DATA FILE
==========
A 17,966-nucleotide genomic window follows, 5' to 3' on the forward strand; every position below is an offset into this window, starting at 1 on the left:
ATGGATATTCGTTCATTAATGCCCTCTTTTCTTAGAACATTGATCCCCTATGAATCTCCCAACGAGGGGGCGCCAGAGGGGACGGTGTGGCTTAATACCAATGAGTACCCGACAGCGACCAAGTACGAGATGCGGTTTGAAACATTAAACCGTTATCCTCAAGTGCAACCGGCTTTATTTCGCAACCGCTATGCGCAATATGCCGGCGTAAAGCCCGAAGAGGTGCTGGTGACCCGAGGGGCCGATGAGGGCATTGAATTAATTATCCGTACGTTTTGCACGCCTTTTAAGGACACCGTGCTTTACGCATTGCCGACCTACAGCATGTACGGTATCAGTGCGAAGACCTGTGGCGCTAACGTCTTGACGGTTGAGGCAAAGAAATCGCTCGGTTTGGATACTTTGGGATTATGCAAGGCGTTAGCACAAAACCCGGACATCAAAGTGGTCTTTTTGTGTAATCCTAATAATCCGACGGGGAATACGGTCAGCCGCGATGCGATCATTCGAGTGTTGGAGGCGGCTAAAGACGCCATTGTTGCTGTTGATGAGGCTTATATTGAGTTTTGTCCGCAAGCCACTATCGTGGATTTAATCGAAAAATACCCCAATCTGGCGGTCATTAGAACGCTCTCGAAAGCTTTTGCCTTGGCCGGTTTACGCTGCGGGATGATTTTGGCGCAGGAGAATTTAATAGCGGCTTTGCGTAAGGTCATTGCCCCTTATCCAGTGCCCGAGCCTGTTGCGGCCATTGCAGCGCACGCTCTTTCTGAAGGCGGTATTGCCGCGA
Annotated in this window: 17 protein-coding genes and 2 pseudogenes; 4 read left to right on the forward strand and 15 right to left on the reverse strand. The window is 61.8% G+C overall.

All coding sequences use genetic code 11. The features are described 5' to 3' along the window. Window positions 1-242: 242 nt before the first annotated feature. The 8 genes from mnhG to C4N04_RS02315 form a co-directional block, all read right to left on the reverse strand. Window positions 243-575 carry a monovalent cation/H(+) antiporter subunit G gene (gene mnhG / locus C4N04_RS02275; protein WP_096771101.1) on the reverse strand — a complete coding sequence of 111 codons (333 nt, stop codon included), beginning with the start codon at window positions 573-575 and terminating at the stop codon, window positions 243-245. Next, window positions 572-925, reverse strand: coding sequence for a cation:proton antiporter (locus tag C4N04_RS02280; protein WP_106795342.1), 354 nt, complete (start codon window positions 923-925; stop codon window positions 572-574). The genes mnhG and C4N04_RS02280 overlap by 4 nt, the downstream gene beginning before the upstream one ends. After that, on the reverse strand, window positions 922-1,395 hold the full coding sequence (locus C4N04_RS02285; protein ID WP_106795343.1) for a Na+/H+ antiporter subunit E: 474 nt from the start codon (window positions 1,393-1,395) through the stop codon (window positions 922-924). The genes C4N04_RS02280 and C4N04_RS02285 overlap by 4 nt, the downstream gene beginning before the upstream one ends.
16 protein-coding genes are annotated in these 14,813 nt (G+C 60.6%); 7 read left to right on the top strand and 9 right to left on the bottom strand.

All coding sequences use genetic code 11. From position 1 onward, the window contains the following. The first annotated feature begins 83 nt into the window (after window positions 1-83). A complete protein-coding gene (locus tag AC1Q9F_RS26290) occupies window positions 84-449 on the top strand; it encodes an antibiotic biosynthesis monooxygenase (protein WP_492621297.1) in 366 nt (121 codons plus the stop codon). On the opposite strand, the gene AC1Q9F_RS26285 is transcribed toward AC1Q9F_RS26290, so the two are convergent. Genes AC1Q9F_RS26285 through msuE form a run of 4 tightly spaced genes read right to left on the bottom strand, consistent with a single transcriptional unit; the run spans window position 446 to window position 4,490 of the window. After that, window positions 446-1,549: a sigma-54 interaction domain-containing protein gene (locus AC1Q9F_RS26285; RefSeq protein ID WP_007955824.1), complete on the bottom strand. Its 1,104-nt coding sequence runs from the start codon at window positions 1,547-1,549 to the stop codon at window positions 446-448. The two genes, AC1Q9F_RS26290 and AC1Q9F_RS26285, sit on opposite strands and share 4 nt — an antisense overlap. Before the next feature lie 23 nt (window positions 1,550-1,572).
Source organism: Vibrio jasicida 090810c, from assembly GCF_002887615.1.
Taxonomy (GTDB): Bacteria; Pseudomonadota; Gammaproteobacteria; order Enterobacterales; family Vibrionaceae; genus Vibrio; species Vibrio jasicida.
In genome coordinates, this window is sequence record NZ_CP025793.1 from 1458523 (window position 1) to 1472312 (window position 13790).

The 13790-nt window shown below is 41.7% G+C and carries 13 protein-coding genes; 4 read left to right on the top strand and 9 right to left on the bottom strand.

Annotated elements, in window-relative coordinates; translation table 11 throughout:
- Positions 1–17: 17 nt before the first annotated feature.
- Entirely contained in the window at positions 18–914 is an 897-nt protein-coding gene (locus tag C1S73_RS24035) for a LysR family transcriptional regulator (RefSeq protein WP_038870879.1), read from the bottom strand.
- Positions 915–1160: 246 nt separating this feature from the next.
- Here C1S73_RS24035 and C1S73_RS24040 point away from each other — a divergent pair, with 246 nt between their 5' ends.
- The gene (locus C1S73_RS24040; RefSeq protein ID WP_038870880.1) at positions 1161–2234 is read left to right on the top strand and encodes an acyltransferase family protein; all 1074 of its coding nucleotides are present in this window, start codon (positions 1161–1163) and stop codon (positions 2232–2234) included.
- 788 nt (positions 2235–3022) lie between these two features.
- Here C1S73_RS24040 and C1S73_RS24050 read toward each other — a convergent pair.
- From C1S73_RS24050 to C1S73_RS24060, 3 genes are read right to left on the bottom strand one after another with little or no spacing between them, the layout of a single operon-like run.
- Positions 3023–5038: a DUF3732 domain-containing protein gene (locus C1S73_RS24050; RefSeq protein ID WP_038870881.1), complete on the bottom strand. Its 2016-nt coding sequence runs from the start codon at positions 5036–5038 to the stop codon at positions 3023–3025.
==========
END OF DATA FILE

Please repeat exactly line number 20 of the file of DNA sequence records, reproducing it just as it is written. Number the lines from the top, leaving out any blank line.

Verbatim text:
- Positions 3023–5038: a DUF3732 domain-containing protein gene (locus C1S73_RS24050; RefSeq protein ID WP_038870881.1), complete on the bottom strand. Its 2016-nt coding sequence runs from the start codon at positions 5036–5038 to the stop codon at positions 3023–3025.